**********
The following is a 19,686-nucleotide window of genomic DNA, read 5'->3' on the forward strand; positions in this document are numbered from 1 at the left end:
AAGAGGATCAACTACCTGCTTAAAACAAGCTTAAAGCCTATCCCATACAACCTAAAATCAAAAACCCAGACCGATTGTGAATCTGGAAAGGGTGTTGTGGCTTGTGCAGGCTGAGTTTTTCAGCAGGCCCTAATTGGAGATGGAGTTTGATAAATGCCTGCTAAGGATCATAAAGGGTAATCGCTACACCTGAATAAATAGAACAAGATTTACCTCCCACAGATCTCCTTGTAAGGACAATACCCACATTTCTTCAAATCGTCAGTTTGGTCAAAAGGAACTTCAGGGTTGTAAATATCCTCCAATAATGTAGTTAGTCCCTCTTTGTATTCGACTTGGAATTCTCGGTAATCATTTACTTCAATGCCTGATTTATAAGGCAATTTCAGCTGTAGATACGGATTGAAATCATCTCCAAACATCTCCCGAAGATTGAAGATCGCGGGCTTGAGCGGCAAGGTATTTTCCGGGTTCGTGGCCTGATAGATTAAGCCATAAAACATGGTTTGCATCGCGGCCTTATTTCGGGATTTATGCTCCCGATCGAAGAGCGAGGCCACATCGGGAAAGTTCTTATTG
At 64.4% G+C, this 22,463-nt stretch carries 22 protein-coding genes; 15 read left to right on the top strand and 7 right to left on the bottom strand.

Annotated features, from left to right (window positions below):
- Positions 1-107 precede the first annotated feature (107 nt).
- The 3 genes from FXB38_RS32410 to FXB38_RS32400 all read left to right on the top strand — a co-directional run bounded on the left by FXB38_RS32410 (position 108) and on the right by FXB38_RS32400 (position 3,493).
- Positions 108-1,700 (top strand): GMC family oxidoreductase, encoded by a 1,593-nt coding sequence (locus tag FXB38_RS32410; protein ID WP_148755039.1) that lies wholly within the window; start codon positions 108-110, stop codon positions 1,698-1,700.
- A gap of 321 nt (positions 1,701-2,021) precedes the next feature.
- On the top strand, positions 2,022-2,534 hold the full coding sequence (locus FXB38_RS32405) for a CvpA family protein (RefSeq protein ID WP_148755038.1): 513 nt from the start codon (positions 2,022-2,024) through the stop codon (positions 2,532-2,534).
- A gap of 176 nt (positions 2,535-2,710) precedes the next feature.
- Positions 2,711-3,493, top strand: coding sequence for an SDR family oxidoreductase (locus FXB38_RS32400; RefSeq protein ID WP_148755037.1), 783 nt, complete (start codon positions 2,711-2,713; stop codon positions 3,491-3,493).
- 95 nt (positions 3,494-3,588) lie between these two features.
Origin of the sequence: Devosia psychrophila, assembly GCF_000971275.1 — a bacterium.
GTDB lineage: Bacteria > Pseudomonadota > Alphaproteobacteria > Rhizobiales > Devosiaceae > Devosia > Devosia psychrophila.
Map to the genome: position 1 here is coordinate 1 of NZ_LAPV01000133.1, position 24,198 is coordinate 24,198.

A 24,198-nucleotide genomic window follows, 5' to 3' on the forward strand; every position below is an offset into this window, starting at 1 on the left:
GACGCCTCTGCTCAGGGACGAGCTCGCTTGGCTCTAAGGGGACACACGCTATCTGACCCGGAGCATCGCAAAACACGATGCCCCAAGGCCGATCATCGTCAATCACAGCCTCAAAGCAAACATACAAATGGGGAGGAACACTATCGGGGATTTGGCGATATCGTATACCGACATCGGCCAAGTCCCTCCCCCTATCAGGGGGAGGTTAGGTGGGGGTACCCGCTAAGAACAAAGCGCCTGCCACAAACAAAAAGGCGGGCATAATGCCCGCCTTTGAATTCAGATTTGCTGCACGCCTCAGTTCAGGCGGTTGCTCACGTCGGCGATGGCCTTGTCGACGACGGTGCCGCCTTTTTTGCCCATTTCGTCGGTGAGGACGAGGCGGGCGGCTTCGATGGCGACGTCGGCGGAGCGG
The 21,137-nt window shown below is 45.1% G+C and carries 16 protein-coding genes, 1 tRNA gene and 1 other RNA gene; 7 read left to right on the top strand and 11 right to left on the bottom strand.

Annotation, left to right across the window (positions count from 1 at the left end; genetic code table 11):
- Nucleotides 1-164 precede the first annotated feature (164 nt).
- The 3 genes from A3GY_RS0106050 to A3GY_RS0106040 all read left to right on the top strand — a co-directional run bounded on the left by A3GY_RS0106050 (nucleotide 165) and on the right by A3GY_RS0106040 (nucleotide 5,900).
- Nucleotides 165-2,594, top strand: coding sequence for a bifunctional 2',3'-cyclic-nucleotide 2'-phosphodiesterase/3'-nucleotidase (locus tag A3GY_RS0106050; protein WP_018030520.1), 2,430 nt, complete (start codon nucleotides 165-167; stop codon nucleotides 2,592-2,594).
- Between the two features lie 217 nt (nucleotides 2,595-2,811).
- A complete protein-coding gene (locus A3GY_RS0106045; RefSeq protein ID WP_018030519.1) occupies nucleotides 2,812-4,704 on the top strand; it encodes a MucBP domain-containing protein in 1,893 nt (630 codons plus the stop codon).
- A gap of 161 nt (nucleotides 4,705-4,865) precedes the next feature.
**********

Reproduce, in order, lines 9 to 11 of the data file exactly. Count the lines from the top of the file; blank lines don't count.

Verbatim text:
- On the top strand, positions 2,022-2,534 hold the full coding sequence (locus FXB38_RS32405) for a CvpA family protein (RefSeq protein ID WP_148755038.1): 513 nt from the start codon (positions 2,022-2,024) through the stop codon (positions 2,532-2,534).
- A gap of 176 nt (positions 2,535-2,710) precedes the next feature.
- Positions 2,711-3,493, top strand: coding sequence for an SDR family oxidoreductase (locus FXB38_RS32400; RefSeq protein ID WP_148755037.1), 783 nt, complete (start codon positions 2,711-2,713; stop codon positions 3,491-3,493).